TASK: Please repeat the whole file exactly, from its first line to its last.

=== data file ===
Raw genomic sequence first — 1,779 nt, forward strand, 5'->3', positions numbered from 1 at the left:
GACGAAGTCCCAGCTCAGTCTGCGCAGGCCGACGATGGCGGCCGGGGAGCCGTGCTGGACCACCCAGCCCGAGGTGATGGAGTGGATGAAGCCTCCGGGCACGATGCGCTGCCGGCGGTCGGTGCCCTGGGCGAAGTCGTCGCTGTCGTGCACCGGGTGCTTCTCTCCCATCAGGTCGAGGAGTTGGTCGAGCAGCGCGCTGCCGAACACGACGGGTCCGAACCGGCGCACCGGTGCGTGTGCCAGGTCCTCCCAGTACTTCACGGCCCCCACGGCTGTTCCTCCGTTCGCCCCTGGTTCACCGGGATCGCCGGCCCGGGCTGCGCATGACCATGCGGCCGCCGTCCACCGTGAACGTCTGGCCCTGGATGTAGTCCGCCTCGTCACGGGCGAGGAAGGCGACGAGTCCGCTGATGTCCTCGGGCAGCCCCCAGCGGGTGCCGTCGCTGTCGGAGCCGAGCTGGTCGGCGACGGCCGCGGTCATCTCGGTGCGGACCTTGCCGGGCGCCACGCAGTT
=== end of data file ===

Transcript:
Raw genomic sequence first — 1,779 nt, forward strand, 5'->3', positions numbered from 1 at the left:
GACGAAGTCCCAGCTCAGTCTGCGCAGGCCGACGATGGCGGCCGGGGAGCCGTGCTGGACCACCCAGCCCGAGGTGATGGAGTGGATGAAGCCTCCGGGCACGATGCGCTGCCGGCGGTCGGTGCCCTGGGCGAAGTCGTCGCTGTCGTGCACCGGGTGCTTCTCTCCCATCAGGTCGAGGAGTTGGTCGAGCAGCGCGCTGCCGAACACGACGGGTCCGAACCGGCGCACCGGTGCGTGTGCCAGGTCCTCCCAGTACTTCACGGCCCCCACGGCTGTTCCTCCGTTCGCCCCTGGTTCACCGGGATCGCCGGCCCGGGCTGCGCATGACCATGCGGCCGCCGTCCACCGTGAACGTCTGGCCCTGGATGTAGTCCGCCTCGTCACGGGCGAGGAAGGCGACGAGTCCGCTGATGTCCTCGGGCAGCCCCCAGCGGGTGCCGTCGCTGTCGGAGCCGAGCTGGTCGGCGACGGCCGCGGTCATCTCGGTGCGGACCTTGCCGGGCGCCACGCAGTT